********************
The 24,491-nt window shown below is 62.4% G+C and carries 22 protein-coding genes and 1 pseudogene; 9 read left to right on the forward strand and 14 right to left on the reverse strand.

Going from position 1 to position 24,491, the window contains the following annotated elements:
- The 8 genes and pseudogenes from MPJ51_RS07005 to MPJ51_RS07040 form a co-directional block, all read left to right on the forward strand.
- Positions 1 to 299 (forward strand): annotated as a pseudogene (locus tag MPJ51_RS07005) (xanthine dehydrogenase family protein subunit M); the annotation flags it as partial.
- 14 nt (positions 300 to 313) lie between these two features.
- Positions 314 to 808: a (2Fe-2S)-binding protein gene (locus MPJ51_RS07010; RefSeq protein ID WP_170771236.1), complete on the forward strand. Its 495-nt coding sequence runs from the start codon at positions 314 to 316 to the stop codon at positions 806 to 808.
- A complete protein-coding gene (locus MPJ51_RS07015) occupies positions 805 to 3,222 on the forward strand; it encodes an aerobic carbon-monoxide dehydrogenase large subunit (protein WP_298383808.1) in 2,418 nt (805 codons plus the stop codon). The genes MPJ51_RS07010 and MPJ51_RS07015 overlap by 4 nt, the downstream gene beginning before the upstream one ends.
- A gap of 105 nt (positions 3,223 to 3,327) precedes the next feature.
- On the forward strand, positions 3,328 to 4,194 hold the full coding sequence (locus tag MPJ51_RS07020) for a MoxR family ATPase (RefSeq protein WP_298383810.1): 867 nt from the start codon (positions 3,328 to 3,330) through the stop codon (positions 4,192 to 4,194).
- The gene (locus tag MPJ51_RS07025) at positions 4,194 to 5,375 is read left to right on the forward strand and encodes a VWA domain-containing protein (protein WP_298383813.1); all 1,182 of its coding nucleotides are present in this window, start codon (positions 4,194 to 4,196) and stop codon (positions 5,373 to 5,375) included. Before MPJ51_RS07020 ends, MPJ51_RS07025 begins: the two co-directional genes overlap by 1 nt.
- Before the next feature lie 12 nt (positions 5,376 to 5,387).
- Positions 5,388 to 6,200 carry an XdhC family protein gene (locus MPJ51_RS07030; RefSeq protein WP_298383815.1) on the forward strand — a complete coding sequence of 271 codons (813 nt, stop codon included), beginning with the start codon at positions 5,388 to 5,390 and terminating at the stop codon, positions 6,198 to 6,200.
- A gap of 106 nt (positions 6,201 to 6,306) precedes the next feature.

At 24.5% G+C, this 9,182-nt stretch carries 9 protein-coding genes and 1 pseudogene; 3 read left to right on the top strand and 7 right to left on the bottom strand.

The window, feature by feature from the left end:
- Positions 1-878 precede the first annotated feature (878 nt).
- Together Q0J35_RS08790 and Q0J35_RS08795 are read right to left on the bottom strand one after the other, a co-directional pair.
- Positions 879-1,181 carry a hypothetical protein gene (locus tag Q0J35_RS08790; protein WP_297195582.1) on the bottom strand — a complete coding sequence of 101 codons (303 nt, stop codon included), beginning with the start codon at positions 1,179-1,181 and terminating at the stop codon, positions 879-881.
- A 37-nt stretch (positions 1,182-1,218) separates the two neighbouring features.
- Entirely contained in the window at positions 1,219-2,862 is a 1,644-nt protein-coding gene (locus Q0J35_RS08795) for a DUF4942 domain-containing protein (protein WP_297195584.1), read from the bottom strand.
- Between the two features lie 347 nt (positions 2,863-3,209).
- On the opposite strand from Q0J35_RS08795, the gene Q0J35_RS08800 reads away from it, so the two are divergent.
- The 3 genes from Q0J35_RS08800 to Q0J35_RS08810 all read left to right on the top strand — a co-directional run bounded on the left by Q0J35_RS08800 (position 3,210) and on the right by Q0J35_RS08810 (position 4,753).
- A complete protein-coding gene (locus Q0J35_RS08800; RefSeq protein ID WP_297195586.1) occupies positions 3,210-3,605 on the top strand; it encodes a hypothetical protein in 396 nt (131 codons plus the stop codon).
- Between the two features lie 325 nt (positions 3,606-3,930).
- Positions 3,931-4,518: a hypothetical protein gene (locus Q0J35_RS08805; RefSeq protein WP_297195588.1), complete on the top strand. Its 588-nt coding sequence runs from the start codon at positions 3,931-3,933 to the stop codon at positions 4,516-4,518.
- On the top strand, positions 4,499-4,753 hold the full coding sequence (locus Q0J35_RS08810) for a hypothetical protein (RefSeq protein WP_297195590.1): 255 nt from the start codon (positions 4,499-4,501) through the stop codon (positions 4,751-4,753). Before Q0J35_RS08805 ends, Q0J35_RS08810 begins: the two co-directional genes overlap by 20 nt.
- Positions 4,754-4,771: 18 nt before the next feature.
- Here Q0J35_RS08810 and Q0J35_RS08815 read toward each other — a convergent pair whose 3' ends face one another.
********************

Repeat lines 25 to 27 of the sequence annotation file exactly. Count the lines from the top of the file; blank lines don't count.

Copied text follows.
- Between the two features lie 325 nt (positions 3,606-3,930).
- Positions 3,931-4,518: a hypothetical protein gene (locus Q0J35_RS08805; RefSeq protein WP_297195588.1), complete on the top strand. Its 588-nt coding sequence runs from the start codon at positions 3,931-3,933 to the stop codon at positions 4,516-4,518.
- On the top strand, positions 4,499-4,753 hold the full coding sequence (locus Q0J35_RS08810) for a hypothetical protein (RefSeq protein WP_297195590.1): 255 nt from the start codon (positions 4,499-4,501) through the stop codon (positions 4,751-4,753). Before Q0J35_RS08805 ends, Q0J35_RS08810 begins: the two co-directional genes overlap by 20 nt.